Legalizing Jallikattu is Unconstitutional and a Betrayal of Values


(Photo credit: Vinoth Chandar, used under CC BY 2.0)

I was horrified to read Friday that Prakash Javadekar, the Union Minister of State for Environment, Forests, and Climate Change, had decided to ignore the 2014 ruling of the Honourable Supreme Court of India and “allow” jallikattu—and other pastimes that center on animal abuse—in a bid to secure votes ahead of the upcoming Tamil Nadu Assembly elections. Without going into the whole question of sleazy vote bank politics, which is self-evident in this case, I’d like to talk about how Prakash Javadekar and his party have betrayed the very values that made our culture great to begin with.

This move is especially wicked because it is in direct violation of the Hindu Dharma that the BJP claims to espouse. Bulls are sentient beings, which means they have an ‘aathman’ (in western terms, a soul, but in Hindu Dharma, so much more than a mere soul), and thus they are equal to us. A bull is every bit as capable of feeling anguish, distress and suffering as a human being, and to justify making any sentient being feel thus for the sake of a sport is offensive to the very principles that made Indian Dharma the most evolved Dharma on the planet. In this regard, Prakash Javadekar has betrayed the very Hindu Dharma that he used as a platform to get himself elected in the first place.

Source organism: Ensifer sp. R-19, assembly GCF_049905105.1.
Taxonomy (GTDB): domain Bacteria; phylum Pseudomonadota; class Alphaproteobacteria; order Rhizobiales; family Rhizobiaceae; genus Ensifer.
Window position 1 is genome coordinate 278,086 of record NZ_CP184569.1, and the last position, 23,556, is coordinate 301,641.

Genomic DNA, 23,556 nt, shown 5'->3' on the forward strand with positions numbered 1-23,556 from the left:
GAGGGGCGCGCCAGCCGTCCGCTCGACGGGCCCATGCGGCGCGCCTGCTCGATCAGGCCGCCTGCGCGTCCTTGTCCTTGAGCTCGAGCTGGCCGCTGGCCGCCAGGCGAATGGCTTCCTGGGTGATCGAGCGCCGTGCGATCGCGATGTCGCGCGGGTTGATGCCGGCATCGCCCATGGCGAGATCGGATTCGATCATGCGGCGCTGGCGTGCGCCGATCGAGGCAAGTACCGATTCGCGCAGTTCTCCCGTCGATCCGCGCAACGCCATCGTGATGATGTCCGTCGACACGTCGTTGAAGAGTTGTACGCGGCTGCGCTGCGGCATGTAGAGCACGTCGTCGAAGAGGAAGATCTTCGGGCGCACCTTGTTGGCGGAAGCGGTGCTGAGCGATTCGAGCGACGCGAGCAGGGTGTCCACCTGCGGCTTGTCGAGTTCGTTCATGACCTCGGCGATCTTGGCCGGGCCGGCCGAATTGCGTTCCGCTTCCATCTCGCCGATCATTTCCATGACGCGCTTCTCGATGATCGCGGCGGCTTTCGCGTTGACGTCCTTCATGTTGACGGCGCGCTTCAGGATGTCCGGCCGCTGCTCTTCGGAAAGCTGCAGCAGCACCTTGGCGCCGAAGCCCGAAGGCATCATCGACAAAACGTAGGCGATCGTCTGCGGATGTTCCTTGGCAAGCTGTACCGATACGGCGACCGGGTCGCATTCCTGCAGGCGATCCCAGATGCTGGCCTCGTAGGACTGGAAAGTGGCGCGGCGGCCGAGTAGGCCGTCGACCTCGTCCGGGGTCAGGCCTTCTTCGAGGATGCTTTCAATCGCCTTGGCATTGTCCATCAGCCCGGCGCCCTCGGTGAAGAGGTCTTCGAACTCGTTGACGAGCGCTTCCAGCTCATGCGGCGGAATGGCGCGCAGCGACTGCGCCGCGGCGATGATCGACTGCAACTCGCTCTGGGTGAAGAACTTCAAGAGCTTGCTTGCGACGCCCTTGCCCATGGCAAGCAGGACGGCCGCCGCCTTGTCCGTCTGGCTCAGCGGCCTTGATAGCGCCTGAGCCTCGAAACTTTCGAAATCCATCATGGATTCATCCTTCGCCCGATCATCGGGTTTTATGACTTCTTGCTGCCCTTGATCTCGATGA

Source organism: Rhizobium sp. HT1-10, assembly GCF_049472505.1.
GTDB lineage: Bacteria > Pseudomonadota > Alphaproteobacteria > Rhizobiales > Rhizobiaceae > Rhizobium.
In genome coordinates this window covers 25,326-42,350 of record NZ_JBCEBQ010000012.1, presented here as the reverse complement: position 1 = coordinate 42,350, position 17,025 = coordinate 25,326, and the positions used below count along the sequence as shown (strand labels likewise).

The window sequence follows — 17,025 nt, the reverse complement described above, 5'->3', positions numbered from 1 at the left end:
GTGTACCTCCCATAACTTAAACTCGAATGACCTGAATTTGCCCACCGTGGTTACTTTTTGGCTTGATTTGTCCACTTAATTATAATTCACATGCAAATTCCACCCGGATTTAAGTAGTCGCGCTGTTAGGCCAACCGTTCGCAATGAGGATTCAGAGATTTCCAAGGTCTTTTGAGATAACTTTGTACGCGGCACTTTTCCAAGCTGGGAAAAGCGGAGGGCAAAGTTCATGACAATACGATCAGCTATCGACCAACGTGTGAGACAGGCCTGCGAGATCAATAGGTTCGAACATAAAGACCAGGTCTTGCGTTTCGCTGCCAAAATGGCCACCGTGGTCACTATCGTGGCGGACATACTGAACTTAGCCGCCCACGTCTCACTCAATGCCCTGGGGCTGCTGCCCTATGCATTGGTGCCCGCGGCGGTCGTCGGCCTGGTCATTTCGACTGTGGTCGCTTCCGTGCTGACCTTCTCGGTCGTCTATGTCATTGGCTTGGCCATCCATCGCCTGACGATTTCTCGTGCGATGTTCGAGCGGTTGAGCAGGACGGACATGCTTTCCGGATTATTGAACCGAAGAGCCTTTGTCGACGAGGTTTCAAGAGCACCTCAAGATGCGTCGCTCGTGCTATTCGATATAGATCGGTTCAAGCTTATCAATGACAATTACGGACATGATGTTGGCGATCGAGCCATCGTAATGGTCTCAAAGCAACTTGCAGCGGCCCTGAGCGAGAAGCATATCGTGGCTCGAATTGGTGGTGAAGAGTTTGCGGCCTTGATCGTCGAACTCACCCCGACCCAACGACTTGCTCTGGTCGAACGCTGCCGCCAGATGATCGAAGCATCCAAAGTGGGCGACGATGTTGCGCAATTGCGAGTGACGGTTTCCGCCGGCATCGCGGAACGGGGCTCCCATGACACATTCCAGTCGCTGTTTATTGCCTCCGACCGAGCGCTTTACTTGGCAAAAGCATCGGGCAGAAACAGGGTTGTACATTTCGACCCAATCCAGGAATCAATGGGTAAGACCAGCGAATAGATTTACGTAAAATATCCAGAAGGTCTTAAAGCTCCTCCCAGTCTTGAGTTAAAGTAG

Men subduing bull during jallikattu (Photo credit: Manu Manohar, used under CC BY 2.0)

To those claiming that jallikattu isn’t cruel, let me spell it out very simply: bulls are domesticated animals, which means they are used to living with humans. Therefore, there’s no reason for them to act crazy and be subdued in the first place. In order to get them into a state of frenzy so that they run amok and create a “worthy” spectacle, they are poked, prodded, aggravated, and infuriated. Now animals are used to human aggravation, so aggravation on a mighty scale is required to set them off, which, very simply, constitutes cruelty to the bull.

There has been another equally irresponsible lobby of the so-called animal lovers who seek to “protect native Indian breeds from going extinct.” Let me explain a few facts: breeds are man-made, not natural, so they can’t “go extinct”, they can only disappear. You talk of A1 and A2 milk—how about no milk? Human beings are the only species in existence that steals the milk of another animal and considers it natural. The milk of a cow is for her calf alone. No, you don’t need to milk them because they feel pain, you just need to not stab them with oxytocin and they will provide just enough for their calves.